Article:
Ever wonder what it must have been like to be a kid in the 1930s, ‘40s, or ‘50s? The kids from those eras were always coming up with some new creative show or form of play. Life was simple, but they used their imaginations and unstructured freedom to have a whole lot of fun.

They never would have survived a modern play date – particularly the ones I just read about in my local newspaper.

“To combat the decline in children’s freedom to play and explore on their own, and to counteract the effects of being overscheduled and inundated with electronics and media, the play date has been adopted as an accepted ­— and expected — part of childhood.

Childhood get-togethers are a whole lot more complicated today thanks to busier schedules, less connected neighborhoods, increased fear of our children’s safety and technology. …[M]any parents call the modern play date a ‘necessary evil.’”

Apparently, play dates today are like the birthday parties of yester-year: home affairs with adult-directed activities and a kid-friendly menu. And in some cases they are even more elaborate, as is the case in NYC, where “wealthy parents hire ‘experts’ for $400 an hour to organize play dates for their children.”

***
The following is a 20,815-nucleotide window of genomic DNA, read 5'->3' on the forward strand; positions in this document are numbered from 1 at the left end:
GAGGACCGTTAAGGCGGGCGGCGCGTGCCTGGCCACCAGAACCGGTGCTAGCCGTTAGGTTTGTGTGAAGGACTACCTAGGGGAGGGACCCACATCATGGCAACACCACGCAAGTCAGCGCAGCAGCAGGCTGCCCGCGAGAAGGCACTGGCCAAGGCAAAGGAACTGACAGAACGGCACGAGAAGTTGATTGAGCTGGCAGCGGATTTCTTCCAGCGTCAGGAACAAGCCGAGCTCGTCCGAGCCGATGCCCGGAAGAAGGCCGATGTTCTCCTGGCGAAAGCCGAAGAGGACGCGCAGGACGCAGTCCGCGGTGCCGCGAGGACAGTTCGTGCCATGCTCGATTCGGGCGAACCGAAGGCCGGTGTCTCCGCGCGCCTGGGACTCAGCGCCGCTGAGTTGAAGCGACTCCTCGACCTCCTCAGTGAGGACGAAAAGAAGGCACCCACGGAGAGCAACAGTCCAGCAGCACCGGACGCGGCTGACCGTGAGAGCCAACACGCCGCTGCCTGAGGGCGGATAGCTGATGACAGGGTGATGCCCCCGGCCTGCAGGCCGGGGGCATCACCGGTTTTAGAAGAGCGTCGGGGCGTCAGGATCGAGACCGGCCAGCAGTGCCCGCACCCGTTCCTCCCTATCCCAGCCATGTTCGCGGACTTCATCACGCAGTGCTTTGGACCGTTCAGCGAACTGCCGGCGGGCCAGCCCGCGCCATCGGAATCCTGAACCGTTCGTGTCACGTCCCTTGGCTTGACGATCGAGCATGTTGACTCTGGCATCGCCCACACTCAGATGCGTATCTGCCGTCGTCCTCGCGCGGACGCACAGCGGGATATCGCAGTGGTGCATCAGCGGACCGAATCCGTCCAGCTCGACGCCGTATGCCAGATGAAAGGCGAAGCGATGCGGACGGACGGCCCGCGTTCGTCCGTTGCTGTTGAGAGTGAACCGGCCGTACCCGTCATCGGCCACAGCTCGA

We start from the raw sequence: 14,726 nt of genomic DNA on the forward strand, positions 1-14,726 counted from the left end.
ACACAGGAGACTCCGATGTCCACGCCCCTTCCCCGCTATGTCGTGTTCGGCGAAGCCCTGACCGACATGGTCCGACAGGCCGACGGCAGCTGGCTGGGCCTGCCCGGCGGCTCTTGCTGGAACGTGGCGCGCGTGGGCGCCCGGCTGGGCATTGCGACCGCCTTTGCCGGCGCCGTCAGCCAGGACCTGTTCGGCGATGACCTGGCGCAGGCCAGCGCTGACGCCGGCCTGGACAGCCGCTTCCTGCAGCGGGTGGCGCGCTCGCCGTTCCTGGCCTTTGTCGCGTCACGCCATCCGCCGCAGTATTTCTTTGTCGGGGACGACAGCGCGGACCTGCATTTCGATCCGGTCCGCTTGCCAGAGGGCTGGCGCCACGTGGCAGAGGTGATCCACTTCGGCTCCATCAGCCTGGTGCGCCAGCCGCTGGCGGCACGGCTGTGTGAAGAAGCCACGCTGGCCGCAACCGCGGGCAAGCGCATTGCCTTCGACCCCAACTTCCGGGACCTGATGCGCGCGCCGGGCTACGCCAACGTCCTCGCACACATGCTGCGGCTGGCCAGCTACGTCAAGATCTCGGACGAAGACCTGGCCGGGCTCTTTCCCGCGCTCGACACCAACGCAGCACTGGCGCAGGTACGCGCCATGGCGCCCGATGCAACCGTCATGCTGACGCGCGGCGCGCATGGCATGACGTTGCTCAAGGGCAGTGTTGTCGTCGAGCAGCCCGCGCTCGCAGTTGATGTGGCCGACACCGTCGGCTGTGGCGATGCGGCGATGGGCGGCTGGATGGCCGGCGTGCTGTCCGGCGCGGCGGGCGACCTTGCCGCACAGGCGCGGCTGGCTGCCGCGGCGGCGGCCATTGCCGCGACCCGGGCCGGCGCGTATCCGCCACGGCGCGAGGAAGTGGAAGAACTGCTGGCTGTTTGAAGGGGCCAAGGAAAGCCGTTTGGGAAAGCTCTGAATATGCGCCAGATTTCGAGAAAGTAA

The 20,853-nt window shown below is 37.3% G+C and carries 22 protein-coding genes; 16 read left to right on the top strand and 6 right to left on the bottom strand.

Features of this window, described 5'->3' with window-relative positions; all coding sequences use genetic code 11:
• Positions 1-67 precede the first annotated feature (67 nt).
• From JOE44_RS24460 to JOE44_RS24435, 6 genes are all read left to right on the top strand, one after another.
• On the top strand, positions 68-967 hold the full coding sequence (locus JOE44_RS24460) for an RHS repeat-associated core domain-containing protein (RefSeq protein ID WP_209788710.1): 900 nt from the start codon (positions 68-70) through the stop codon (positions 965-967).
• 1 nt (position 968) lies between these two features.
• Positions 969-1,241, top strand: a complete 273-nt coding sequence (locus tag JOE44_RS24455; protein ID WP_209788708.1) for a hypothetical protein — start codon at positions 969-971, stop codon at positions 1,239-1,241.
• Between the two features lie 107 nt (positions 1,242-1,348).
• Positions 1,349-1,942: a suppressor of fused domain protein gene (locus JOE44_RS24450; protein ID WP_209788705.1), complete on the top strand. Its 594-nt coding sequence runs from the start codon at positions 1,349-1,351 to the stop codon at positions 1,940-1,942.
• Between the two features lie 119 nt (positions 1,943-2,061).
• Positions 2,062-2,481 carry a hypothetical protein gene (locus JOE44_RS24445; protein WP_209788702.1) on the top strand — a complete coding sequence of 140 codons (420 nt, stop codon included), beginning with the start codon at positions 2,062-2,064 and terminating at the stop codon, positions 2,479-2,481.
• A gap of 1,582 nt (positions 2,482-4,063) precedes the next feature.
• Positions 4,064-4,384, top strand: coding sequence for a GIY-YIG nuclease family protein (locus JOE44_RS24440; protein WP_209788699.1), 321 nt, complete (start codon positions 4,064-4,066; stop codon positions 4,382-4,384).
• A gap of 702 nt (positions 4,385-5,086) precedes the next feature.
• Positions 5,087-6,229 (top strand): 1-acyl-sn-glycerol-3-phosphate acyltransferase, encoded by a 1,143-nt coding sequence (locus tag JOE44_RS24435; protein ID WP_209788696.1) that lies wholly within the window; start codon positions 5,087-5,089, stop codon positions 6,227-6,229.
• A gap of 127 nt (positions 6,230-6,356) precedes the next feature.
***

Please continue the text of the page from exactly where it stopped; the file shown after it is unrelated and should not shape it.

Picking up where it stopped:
Sure, organized parties are fun sometimes, but do we really think our children are going to be happier and better adjusted if we control and schedule every aspect of their lives, even their playtime?

Going off my own experience I would have to say no. Some of my happiest playtime memories stem from the impromptu get-togethers my sister and I had with our neighbor girl. We never would have played with such creative abandon (i.e. runaway orphans living in a pine tree fort, Olympic gymnasts jumping on the picnic table balance beam, or editors creating our own newspapers in the attic) if we had an adult peering over our shoulders and being the brain behind our playtime.

Judging from the article on play dates, it seems that experts agree with me:

“‘Overscheduling or micromanaging your child’s free time may not be in his or her best interest. There is a risk that if all play activities are orchestrated by parents, self-reliance and creativity could suffer,’ said Dr. Thomas Stealey, a pediatrician at Metropolitan Pediatrics in Edina. ‘We are losing the ability to truly relax. When kids have simple, unorganized play, they have a better chance to relax and enjoy.’”

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